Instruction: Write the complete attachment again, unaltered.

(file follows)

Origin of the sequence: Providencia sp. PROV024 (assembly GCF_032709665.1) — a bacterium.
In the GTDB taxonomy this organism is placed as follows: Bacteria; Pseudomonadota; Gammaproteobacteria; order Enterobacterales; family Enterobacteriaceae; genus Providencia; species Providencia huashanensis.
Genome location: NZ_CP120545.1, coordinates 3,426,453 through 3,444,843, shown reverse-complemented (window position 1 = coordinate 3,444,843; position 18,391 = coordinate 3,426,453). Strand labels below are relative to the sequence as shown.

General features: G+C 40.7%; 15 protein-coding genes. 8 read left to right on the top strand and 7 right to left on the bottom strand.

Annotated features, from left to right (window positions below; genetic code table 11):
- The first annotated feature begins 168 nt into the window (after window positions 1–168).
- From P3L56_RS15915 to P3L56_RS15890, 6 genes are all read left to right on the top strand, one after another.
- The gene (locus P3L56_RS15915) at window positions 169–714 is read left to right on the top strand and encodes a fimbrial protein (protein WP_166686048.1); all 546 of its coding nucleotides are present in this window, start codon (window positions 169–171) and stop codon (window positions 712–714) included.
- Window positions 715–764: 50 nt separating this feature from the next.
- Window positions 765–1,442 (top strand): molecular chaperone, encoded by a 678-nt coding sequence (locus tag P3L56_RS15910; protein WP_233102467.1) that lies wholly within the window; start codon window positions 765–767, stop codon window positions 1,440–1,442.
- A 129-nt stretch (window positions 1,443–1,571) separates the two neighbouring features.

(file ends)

Origin of the sequence: Providencia sp. PROV024 (assembly GCF_032709665.1) — a bacterium.
In the GTDB taxonomy this organism is placed as follows: Bacteria; Pseudomonadota; Gammaproteobacteria; order Enterobacterales; family Enterobacteriaceae; genus Providencia; species Providencia huashanensis.
Genome location: NZ_CP120545.1, coordinates 3,426,453 through 3,444,843, shown reverse-complemented (window position 1 = coordinate 3,444,843; position 18,391 = coordinate 3,426,453). Strand labels below are relative to the sequence as shown.

General features: G+C 40.7%; 15 protein-coding genes. 8 read left to right on the top strand and 7 right to left on the bottom strand.

Annotated features, from left to right (window positions below; genetic code table 11):
- The first annotated feature begins 168 nt into the window (after window positions 1–168).
- From P3L56_RS15915 to P3L56_RS15890, 6 genes are all read left to right on the top strand, one after another.
- The gene (locus P3L56_RS15915) at window positions 169–714 is read left to right on the top strand and encodes a fimbrial protein (protein WP_166686048.1); all 546 of its coding nucleotides are present in this window, start codon (window positions 169–171) and stop codon (window positions 712–714) included.
- Window positions 715–764: 50 nt separating this feature from the next.
- Window positions 765–1,442 (top strand): molecular chaperone, encoded by a 678-nt coding sequence (locus tag P3L56_RS15910; protein WP_233102467.1) that lies wholly within the window; start codon window positions 765–767, stop codon window positions 1,440–1,442.
- A 129-nt stretch (window positions 1,443–1,571) separates the two neighbouring features.